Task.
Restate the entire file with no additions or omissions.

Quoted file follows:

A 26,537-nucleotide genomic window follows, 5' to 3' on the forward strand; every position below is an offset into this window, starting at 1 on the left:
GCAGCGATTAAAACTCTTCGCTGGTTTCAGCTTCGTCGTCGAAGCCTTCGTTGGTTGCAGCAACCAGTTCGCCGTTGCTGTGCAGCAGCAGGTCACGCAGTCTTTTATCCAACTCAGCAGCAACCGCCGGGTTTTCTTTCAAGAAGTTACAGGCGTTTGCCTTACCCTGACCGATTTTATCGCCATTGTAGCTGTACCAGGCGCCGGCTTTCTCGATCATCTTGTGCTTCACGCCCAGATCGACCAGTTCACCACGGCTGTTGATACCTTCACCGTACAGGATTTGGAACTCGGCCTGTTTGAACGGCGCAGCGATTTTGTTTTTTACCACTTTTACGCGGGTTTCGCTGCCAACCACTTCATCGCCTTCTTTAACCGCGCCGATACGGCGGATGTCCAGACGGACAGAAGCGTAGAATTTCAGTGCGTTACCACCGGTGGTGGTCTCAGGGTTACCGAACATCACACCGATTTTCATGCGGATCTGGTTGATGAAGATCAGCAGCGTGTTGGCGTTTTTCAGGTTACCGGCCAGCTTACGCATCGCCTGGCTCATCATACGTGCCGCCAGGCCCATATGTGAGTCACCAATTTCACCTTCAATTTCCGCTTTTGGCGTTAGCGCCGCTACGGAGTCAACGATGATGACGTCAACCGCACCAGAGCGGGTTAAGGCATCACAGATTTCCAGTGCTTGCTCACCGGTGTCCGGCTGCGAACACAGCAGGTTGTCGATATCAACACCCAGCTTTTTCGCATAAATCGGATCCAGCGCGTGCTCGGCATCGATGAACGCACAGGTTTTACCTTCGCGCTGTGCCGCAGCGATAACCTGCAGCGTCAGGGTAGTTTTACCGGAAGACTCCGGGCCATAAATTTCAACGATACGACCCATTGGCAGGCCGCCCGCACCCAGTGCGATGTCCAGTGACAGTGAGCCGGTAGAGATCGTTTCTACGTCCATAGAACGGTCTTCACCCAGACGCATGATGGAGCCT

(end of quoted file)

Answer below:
A 26,537-nucleotide genomic window follows, 5' to 3' on the forward strand; every position below is an offset into this window, starting at 1 on the left:
GCAGCGATTAAAACTCTTCGCTGGTTTCAGCTTCGTCGTCGAAGCCTTCGTTGGTTGCAGCAACCAGTTCGCCGTTGCTGTGCAGCAGCAGGTCACGCAGTCTTTTATCCAACTCAGCAGCAACCGCCGGGTTTTCTTTCAAGAAGTTACAGGCGTTTGCCTTACCCTGACCGATTTTATCGCCATTGTAGCTGTACCAGGCGCCGGCTTTCTCGATCATCTTGTGCTTCACGCCCAGATCGACCAGTTCACCACGGCTGTTGATACCTTCACCGTACAGGATTTGGAACTCGGCCTGTTTGAACGGCGCAGCGATTTTGTTTTTTACCACTTTTACGCGGGTTTCGCTGCCAACCACTTCATCGCCTTCTTTAACCGCGCCGATACGGCGGATGTCCAGACGGACAGAAGCGTAGAATTTCAGTGCGTTACCACCGGTGGTGGTCTCAGGGTTACCGAACATCACACCGATTTTCATGCGGATCTGGTTGATGAAGATCAGCAGCGTGTTGGCGTTTTTCAGGTTACCGGCCAGCTTACGCATCGCCTGGCTCATCATACGTGCCGCCAGGCCCATATGTGAGTCACCAATTTCACCTTCAATTTCCGCTTTTGGCGTTAGCGCCGCTACGGAGTCAACGATGATGACGTCAACCGCACCAGAGCGGGTTAAGGCATCACAGATTTCCAGTGCTTGCTCACCGGTGTCCGGCTGCGAACACAGCAGGTTGTCGATATCAACACCCAGCTTTTTCGCATAAATCGGATCCAGCGCGTGCTCGGCATCGATGAACGCACAGGTTTTACCTTCGCGCTGTGCCGCAGCGATAACCTGCAGCGTCAGGGTAGTTTTACCGGAAGACTCCGGGCCATAAATTTCAACGATACGACCCATTGGCAGGCCGCCCGCACCCAGTGCGATGTCCAGTGACAGTGAGCCGGTAGAGATCGTTTCTACGTCCATAGAACGGTCTTCACCCAGACGCATGATGGAGCCT